The Ser/Thr kinase ULK1/Atg1 controls autophagy initiation under nutrient starvation conditions. In this issue, Nazio et al. (2016. J. Cell Biol. https://doi.org/10.1083/jcb.201605089) demonstrate that oscillatory modulation of NEDD4L-mediated proteasomal degradation and mTOR-dependent de novo protein synthesis of ULK1 ensures the proper amplitude and duration of the autophagy response during prolonged starvation, thus maintaining cellular homeostasis.

Autophagy involves the engulfment of a portion of cytosol in the double-membrane autophagosome and its subsequent delivery to lysosomes for degradation (Nakatogawa et al., 2009). Autophagy is essential for cell survival in response to starvation or energy deprivation. However, excessive self-digestion by autophagy can lead to cell death (Levine and Kroemer, 2008). The amplitude and duration of autophagy are thus tightly controlled to maintain cellular homeostasis.

The serine/threonine kinase ULK1/Atg1, which forms a complex with FIP200/Atg17 and ATG13, acts at multiple steps of autophagy and executes its function in part by phosphorylating ATG proteins, including ATG13, Beclin 1, and ATG9 (Papinski and Kraft, 2016). The kinase activity of ULK1/Atg1 is regulated by phosphorylation mediated by mTOR and AMP kinase (AMPK), which sense nutrients and energy availability. mTOR-mediated phosphorylation inhibits, whereas AMPK-mediated phosphorylation activates, ULK1 kinase activity (Kim et al., 2011). The AMBRA1–TRAF6 (E3 ligase) complex mediates K63-linked polyubiquitination of ULK1 during early stages of autophagy to maintain its stability, self-association, and kinase activity (Nazio et al., 2013). Conversely, Cullin/KLHL20 catalyzes K48-linked polyubiquitination of ULK1 for proteasome degradation during prolonged nutrient starvation, thus providing negative feedback control of the autophagy response (Liu et al., 2016). In this issue, Nazio et al. provide evidence that levels and activity of ULK1 are temporally controlled by NEDD4L-mediated degradation and mTOR-dependent de novo protein synthesis to modulate the duration of the autophagy response during prolonged starvation.

Nazio et al. (2016) analyzed the kinetics of ULK1 protein levels and activity in HeLa cells under starvation conditions. ULK1 protein levels are reduced during the first 4 h of starvation and restored to basal levels by 6 h. Conversely, ULK1 mRNA is gradually increased during starvation, reaching 15-fold at 6 h, whereas ULK1-dependent phosphorylation of ATG13 at serine 318, an indicator of ULK1 kinase activity, increases during the first hour and then gradually decreases after starvation for 4–6 h. The decrease in ULK1 protein levels is inhibited by treatment with the proteasome inhibitor MG132, indicating that turnover of ULK1 is mediated by the ubiquitin–proteasome pathway. Consistent with this, ULK1 is ubiquitinated and this modification exhibits a rapid increase 1–2 h after starvation.

Nazio et al. (2016) further identified the E3 ubiquitin ligase responsible for ubiquitination and degradation of ULK1 during prolonged starvation. The HECT domain–containing E3 ubiquitin ligase NEDD4L interacts with ULK1 and the interaction is enhanced after autophagy induction. Overexpression of wild-type NEDD4L, but not the C821A mutant lacking ubiquitin ligase activity, NEDD4L(C821A), efficiently promotes ULK1 ubiquitination both in vivo and in vitro and also promotes ULK1 protein degradation, whereas NEDD4L down-regulation results in an increase in ULK1 protein levels and prevents its degradation after prolonged starvation.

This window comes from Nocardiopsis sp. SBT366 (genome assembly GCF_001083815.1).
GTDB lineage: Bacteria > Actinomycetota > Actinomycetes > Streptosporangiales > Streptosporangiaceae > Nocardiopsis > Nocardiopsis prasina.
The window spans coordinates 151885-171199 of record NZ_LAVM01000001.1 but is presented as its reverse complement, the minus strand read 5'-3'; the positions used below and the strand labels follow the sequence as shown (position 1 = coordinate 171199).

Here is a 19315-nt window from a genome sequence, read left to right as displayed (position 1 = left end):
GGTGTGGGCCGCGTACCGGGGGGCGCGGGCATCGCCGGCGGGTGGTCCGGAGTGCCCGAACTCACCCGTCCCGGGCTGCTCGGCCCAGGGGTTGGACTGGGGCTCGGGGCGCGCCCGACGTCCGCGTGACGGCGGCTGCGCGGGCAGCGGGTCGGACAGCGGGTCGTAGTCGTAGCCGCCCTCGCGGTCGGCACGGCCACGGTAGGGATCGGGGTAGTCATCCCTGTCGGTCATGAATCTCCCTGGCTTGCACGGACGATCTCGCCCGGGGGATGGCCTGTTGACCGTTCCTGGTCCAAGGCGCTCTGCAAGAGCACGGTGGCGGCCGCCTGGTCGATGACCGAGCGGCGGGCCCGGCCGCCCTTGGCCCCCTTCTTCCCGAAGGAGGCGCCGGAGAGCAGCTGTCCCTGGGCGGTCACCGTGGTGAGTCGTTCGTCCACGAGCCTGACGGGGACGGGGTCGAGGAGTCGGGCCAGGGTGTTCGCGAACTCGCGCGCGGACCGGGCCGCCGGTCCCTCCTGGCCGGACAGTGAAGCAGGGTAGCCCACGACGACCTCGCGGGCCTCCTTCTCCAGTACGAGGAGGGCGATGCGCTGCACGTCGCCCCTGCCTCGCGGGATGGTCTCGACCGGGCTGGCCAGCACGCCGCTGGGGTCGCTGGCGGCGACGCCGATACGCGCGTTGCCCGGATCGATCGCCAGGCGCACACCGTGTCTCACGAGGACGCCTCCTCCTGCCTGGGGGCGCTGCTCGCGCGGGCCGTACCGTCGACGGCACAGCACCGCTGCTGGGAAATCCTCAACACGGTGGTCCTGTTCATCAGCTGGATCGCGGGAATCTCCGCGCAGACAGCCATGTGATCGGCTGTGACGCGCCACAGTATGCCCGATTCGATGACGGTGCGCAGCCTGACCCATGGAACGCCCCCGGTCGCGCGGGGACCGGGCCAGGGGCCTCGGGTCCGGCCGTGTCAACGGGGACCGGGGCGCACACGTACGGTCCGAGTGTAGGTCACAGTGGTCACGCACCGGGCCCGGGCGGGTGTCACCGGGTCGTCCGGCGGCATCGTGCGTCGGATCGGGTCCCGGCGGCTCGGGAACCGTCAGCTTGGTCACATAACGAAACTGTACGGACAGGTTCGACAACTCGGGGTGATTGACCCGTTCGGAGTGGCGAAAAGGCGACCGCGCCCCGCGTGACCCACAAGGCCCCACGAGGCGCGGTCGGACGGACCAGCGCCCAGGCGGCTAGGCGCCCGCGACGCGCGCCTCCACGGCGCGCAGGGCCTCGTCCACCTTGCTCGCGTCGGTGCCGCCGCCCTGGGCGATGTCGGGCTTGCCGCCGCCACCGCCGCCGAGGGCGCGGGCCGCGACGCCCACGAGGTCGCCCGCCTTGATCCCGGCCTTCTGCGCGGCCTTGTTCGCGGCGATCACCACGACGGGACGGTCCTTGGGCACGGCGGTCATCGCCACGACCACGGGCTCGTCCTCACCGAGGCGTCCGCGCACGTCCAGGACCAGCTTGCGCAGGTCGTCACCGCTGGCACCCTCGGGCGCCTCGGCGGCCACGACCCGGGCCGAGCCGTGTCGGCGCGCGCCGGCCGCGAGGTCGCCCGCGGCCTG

Conjugation of distinct ubiquitin chain configurations has different effects on substrates. For example, K48-linked polyubiquitination targets substrates for proteasome degradation, whereas K63-linked ubiquitination regulates protein activity (Kuang et al., 2013). In addition, K27- and K29-linked ubiquitination has been associated with lysosomal degradation (Kuang et al., 2013). Although NEDD4L triggers ULK1 degradation by the proteasome pathway, it also promotes K27- and K29-linked polyubiquitination of ULK1. Overexpression of NEDD4L also leads to increased K63 ubiquitination of ULK1, but the physiological role of this NEDD4L-mediated modification remains unknown.

Upon autophagy induction, ULK1 kinase activity is activated and ULK1 undergoes autophosphorylation at Serine 1047 (mouse ULK1). Both wild-type ULK1 and kinase-inactive ULK1(K46I) interact with NEDD4L; however, NEDD4L induces ubiquitination and subsequent degradation of only the active form of ULK1. The ULK1(S1047A) mutant, which cannot be autophosphorylated, is also refractory to NEDD4L-mediated ubiquitination and degradation. The selectivity could be conferred by a change in ULK1 conformation induced by autophosphorylation or posttranslational modification elicited by autophagy stimuli such as AMPK-mediated phosphorylation.

NEDD4L is regulated by self-ubiquitination and phosphorylation. Compared with control conditions, self-ubiquitination levels of NEDD4L after autophagy induction are higher. Phosphorylation on S342 of NEDD4L inhibits its binding to substrates (Lee et al., 2007; Gao et al., 2009). Here, Nazio et al. (2016) find that NEDD4L phosphorylation is reduced during the first 4 h of starvation, a pattern that parallels ULK1 levels, whereas NEDD4L mRNA is significantly increased. It is therefore possible that ULK1 regulates the kinases that phosphorylate S342 of NEDD4L, such as SGK1, Akt, and PKA. Thus, NEDD4L is positively regulated upon autophagy induction to facilitate ULK1 proteasome degradation.